Resident Evil 2 Review

REmastered
Developer: Capcom Publisher: Capcom Platform: PS4/XB1/PC

Capcom’s revamped Resident Evil 2 not only sets a new standard for the survival horror genre, it redefines and remasters it

The 1998 release of Resident Evil 2 is not only woven into the fabric of my gaming DNA, it’s also considered a pioneer and arguably one of the greatest survival horror games of all time. It’s a game loved by a myriad of fans from a franchise that has divided its fanbase the more it has strayed from its horror roots into action-adventure blockbuster territory. The challenge for Capcom has always been how to modernise the series while still appeasing the fans of yore with the scares, puzzles and gameplay that made Resident Evil a household name. While 2017’s Resident Evil VII restored some of the faith, Capcom’s revamped Resident Evil 2 dials it back to what made the series the king of survival horror and takes the genre to a whole new level thanks to a challenging, gory, tense and visceral experience. This is survival horror redefined and remastered.

Here we go again

This new iteration of RE2 is not simply a remake – it’s a total reimaging built from the ground up with story tweaks, gameplay improvements and new puzzles and monsters, giving an old classic a fresh feel. Gone are the anachronistic game design elements such as the tank controls and fixed camera angles that helped evoke that sense of dread in days gone by. They’ve been replaced by an over-the-shoulder view that brings you closer to the horror thanks to a new level of visual and atmospheric detail courtesy of Capcom’s RE Engine and a 4K resolution. Seriously, the quality and attention to detail is jaw-dropping; the blood-soaked floors and walls, the lifelike recreations of Leon and Claire, the terrifyingly realistic looking zombies, the dimly lit corridors of the RPD – everything looks incredible and horrifying.

The events of RE2 are pretty well known, but for newcomers here’s a summary. Set after the events of Resident Evil (and parts of Resident Evil 3: Nemesis), RE2 sees rookie cop and teen heartthrob Leon Kennedy on his first day on the job in the middle of a zombie outbreak in Raccoon City. By pure happenstance, Leon runs into Claire Redfield who has come to Raccoon City in search of her brother Chris (from the first one, also known for his bulging biceps in RE5). After becoming separated early doors, Leon and Claire must survive the nightmare that has overcome Raccoon City and stop the outbreak from spreading.

As in the original, both Leon and Claire have their own campaigns, with each scenario having its own differences yet intertwining to some degree. While it’s not so entwined that what happens in one will affect the other, Leon and Claire’s fight for survival will take different paths to a certain extent. However there are a number of sequences that play out the same across both campaigns.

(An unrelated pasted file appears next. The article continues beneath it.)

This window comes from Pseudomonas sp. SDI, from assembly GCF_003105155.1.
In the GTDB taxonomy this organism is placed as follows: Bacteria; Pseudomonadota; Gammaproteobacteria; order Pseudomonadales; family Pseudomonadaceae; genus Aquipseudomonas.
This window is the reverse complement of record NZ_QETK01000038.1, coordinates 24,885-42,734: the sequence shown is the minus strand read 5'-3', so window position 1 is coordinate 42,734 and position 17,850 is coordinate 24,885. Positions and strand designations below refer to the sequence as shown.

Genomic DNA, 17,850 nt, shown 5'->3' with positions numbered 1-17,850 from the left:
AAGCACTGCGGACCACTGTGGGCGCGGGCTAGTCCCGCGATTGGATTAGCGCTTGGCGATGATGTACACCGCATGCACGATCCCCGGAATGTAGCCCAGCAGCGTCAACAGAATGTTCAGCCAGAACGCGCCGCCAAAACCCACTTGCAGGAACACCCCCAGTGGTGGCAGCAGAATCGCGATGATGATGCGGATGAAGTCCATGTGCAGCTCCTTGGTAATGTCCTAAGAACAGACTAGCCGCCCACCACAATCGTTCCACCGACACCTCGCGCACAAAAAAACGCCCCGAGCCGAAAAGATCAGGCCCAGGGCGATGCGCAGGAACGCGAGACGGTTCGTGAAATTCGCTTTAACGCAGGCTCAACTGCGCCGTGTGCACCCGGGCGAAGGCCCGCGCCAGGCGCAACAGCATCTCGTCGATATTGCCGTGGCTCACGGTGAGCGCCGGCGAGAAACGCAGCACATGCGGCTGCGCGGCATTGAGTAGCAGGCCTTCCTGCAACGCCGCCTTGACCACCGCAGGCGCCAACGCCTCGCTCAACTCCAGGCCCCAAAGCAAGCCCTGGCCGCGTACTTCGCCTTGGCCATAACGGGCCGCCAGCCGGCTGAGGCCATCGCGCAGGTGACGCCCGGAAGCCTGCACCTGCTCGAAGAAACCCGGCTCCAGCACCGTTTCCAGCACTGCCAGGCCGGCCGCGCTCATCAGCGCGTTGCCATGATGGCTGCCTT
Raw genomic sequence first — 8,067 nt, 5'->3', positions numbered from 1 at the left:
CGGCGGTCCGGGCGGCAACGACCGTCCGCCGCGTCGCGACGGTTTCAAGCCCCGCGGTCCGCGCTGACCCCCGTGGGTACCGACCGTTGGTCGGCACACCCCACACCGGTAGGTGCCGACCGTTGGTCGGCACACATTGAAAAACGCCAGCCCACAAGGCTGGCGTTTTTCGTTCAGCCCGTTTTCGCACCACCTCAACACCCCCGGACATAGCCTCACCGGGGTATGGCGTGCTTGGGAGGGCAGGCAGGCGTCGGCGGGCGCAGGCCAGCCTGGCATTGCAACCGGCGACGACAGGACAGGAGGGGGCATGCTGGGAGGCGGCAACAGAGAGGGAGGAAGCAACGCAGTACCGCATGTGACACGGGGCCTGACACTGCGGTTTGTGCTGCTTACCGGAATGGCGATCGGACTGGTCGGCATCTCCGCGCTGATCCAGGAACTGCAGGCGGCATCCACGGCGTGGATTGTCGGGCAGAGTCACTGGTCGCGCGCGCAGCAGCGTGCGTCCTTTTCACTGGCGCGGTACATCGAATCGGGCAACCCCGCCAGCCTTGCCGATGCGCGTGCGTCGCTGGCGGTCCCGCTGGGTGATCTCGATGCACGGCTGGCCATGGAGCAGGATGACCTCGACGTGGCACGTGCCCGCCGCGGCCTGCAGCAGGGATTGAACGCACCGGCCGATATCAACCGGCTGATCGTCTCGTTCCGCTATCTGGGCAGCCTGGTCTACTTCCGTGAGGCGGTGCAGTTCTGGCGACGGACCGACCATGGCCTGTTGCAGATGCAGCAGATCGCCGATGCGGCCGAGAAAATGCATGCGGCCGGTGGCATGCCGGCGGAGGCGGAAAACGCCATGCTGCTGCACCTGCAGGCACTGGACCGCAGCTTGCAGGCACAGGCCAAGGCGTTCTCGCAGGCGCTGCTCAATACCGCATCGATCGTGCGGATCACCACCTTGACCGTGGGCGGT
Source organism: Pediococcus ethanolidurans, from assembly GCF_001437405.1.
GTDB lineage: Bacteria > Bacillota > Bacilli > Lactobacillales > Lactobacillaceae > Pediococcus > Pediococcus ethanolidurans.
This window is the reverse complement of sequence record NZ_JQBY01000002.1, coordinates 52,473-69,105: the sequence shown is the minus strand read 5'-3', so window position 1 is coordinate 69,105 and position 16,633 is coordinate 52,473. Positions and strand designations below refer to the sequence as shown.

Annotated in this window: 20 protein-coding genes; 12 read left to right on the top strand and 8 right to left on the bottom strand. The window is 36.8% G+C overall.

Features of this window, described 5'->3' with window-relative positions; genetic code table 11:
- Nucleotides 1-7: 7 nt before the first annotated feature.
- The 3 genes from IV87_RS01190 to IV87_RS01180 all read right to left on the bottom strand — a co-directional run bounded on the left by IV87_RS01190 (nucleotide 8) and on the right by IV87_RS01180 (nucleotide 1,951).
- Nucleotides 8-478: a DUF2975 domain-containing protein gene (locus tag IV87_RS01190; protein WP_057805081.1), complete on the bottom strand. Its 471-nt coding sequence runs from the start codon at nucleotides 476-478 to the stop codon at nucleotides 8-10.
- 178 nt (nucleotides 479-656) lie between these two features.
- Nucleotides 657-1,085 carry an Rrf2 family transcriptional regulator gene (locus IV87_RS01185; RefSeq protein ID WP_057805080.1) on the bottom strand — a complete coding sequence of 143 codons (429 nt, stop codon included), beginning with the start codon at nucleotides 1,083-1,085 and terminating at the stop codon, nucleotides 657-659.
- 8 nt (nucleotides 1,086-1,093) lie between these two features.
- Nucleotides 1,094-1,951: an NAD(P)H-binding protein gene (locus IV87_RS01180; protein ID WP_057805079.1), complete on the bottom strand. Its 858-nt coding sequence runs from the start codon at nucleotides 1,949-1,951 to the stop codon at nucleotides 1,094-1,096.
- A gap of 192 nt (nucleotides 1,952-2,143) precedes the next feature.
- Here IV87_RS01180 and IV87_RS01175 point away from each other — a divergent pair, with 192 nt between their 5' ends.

Leon’s journey will see him cross paths with the famous Ada Wong, with the red dress heroine playable for small parts of the game, while Claire will stumble across Sherry Birkin who is also playable in a brand new section of the game. Other characters from the original will make an appearance, with some having new sequences altogether. Furthermore, each character has their own weapons unique to their playthrough, with upgrades available throughout, should you find them.

Work Safe aren’t going to like this

Does salvation or death await?

Fancy seeing you here

Is it your face or are you just happy to see me?

Tyrant or Thanos in disguise?

One of the biggest changes has been to how the game plays, and honestly it’s a change for the better. The combat thrives thanks to the switch to the over-the-shoulder view, which brings you closer to the action – there’s nothing more satisfying than seeing a zombie’s head explode over all the surroundings thanks to a close-range shotgun blast or stabbing it in the chest before it takes a bite out of you.

The camera switch also brings us closer to the terror, and since the first RE showed us how terrifying zombies could be, zombie games have saturated the market, removing the fear factor in the process. However, in RE2 zombies are no mere cannon fodder. In fact, they are truly terrifying at times.

Zombies will move towards you with purpose, swaying from side-to-side, moving faster as they get close enough to taste you while absorbing more bullets. If you shoot their legs off they’ll crawl around after you, they’ll break through windows and doors into rooms you’re hiding in or exploring, and they’ll even throw themselves from upper floors to lower levels if there’s a chance they’ll get to snack on you. Plus, even when you do think they’re dead there’s always the question of whether they’re down for good, which can take up to eight bullets.